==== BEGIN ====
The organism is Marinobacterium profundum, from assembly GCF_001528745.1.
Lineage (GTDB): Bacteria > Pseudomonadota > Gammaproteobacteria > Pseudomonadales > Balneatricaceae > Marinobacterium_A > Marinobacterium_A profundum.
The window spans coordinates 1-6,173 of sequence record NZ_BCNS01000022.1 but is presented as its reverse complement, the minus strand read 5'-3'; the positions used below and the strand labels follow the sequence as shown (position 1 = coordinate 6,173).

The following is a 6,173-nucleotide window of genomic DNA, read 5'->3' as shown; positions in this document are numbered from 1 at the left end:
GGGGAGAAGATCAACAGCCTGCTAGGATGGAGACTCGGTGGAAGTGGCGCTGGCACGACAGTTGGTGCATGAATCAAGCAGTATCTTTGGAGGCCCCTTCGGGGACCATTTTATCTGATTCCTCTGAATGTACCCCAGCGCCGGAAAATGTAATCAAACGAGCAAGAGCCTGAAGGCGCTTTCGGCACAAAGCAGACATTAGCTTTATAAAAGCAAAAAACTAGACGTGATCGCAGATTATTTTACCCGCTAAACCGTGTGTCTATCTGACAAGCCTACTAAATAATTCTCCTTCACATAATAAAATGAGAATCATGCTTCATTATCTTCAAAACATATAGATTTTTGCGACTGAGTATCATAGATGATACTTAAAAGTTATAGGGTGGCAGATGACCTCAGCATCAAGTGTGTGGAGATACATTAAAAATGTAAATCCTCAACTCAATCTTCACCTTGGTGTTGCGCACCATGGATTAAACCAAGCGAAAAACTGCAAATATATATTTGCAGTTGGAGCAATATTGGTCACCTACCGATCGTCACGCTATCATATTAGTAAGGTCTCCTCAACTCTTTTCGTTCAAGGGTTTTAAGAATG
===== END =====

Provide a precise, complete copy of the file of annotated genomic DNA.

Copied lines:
The organism is Marinobacterium profundum, from assembly GCF_001528745.1.
Lineage (GTDB): Bacteria > Pseudomonadota > Gammaproteobacteria > Pseudomonadales > Balneatricaceae > Marinobacterium_A > Marinobacterium_A profundum.
The window spans coordinates 1-6,173 of sequence record NZ_BCNS01000022.1 but is presented as its reverse complement, the minus strand read 5'-3'; the positions used below and the strand labels follow the sequence as shown (position 1 = coordinate 6,173).

The following is a 6,173-nucleotide window of genomic DNA, read 5'->3' as shown; positions in this document are numbered from 1 at the left end:
GGGGAGAAGATCAACAGCCTGCTAGGATGGAGACTCGGTGGAAGTGGCGCTGGCACGACAGTTGGTGCATGAATCAAGCAGTATCTTTGGAGGCCCCTTCGGGGACCATTTTATCTGATTCCTCTGAATGTACCCCAGCGCCGGAAAATGTAATCAAACGAGCAAGAGCCTGAAGGCGCTTTCGGCACAAAGCAGACATTAGCTTTATAAAAGCAAAAAACTAGACGTGATCGCAGATTATTTTACCCGCTAAACCGTGTGTCTATCTGACAAGCCTACTAAATAATTCTCCTTCACATAATAAAATGAGAATCATGCTTCATTATCTTCAAAACATATAGATTTTTGCGACTGAGTATCATAGATGATACTTAAAAGTTATAGGGTGGCAGATGACCTCAGCATCAAGTGTGTGGAGATACATTAAAAATGTAAATCCTCAACTCAATCTTCACCTTGGTGTTGCGCACCATGGATTAAACCAAGCGAAAAACTGCAAATATATATTTGCAGTTGGAGCAATATTGGTCACCTACCGATCGTCACGCTATCATATTAGTAAGGTCTCCTCAACTCTTTTCGTTCAAGGGTTTTAAGAATG